In Part 1 we covered the steps of seed raising and propagation, and now it’s time to look at different ways of preparing your soil for veggies (whether you’re starting a veggie patch in the backyard or growing in containers or raised beds) and how to transplant and care for seedlings.
Starting a Veggie Patch
If you’re lucky enough to have a backyard you can use to grow veggies, the first thing you’ll have to do is prepare the soil. There are many different ways to do this, but we’ll just be covering the two main techniques which can be used depending on what resources you have available.
This method is more labour intensive but requires less resources; you’ll just need a garden fork, shovel or hoe and some compost.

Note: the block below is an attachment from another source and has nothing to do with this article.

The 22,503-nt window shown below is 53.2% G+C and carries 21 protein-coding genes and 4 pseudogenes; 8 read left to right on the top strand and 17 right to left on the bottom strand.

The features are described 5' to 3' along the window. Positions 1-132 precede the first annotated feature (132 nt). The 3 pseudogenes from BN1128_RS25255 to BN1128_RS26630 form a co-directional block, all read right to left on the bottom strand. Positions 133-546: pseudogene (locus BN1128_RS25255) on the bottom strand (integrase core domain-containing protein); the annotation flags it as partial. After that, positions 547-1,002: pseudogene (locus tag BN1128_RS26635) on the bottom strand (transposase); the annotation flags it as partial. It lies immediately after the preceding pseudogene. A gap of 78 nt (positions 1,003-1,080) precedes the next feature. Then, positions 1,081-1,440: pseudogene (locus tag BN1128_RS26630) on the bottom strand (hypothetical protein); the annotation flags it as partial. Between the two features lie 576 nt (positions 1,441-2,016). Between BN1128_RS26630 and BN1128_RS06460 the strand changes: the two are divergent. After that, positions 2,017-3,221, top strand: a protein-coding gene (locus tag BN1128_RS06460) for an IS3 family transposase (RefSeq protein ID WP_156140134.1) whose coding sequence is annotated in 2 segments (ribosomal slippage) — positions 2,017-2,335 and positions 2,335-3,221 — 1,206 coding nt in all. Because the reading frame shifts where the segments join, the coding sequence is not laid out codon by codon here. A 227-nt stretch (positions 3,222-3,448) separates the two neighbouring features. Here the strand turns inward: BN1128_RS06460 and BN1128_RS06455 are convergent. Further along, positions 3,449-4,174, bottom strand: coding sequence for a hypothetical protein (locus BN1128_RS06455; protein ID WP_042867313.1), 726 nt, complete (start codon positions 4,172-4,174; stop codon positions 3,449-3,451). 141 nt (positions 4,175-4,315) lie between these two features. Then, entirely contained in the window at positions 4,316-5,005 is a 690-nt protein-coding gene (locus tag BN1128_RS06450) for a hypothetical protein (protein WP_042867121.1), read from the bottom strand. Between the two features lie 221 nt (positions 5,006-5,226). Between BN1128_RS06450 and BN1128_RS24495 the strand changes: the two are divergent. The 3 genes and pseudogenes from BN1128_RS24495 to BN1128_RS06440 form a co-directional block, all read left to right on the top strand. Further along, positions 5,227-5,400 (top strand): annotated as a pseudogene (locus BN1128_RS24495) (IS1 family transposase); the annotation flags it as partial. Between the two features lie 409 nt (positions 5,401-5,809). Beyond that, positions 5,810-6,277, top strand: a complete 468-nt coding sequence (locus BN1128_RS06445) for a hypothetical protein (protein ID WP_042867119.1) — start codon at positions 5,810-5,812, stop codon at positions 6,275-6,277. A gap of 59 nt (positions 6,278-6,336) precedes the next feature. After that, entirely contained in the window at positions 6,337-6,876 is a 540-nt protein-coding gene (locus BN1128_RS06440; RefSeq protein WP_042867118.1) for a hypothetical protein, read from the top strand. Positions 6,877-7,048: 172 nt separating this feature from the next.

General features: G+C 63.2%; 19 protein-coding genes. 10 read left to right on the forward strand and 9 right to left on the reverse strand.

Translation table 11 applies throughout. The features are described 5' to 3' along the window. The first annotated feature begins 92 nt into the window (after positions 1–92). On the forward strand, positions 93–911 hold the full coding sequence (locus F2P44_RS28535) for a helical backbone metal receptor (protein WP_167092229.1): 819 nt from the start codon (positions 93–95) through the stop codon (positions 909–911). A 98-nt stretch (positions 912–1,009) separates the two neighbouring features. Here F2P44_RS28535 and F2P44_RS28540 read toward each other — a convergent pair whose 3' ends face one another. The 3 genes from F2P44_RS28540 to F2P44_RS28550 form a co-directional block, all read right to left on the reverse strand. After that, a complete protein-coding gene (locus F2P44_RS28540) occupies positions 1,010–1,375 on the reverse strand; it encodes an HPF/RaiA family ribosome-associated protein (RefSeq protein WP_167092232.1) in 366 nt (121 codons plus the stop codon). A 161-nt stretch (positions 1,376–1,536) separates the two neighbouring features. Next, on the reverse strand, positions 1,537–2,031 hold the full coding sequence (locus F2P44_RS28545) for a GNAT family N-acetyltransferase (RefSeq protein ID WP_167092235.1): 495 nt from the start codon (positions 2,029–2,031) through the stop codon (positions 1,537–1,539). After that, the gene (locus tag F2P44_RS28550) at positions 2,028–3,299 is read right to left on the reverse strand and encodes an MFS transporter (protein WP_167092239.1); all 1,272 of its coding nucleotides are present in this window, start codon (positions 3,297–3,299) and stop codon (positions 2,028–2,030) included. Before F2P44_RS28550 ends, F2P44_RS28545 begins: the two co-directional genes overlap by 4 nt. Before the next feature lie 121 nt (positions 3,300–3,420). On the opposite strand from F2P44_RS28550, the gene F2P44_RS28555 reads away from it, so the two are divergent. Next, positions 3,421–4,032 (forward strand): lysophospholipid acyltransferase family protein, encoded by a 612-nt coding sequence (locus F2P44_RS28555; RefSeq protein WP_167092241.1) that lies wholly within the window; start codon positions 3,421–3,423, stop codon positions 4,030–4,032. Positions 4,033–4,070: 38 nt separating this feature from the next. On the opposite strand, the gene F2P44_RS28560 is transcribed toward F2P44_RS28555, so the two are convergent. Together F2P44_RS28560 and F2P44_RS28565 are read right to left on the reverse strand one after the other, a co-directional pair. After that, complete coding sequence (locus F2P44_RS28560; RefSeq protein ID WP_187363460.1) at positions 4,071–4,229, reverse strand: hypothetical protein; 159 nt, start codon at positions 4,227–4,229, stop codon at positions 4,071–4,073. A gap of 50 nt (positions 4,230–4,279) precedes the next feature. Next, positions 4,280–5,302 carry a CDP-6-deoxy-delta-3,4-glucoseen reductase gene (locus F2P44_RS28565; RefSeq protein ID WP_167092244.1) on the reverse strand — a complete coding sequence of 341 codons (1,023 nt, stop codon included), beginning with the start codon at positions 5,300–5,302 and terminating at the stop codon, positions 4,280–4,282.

1.) Start by marking out your garden area, making sure it’s in a spot that will have full sun even in Winter (ideally with a bit of afternoon shade in Summer if you’re in a hot climate), close to a water source and easily accessible from your house.
2.) Once you’ve marked out the garden, use a hoe to dig a small trench around the outside perimeter, to form a barrier between the garden and the grass outside.
3.) Use a hoe or garden fork to uproot the grass, using your hands to pull out all the grass roots. If your backyard has couch grass or kikuyu, it’s especially important to make sure to remove all the roots as these can regrow from even the smallest root piece left in the bed, and these will compete with your veggies for water and nutrients.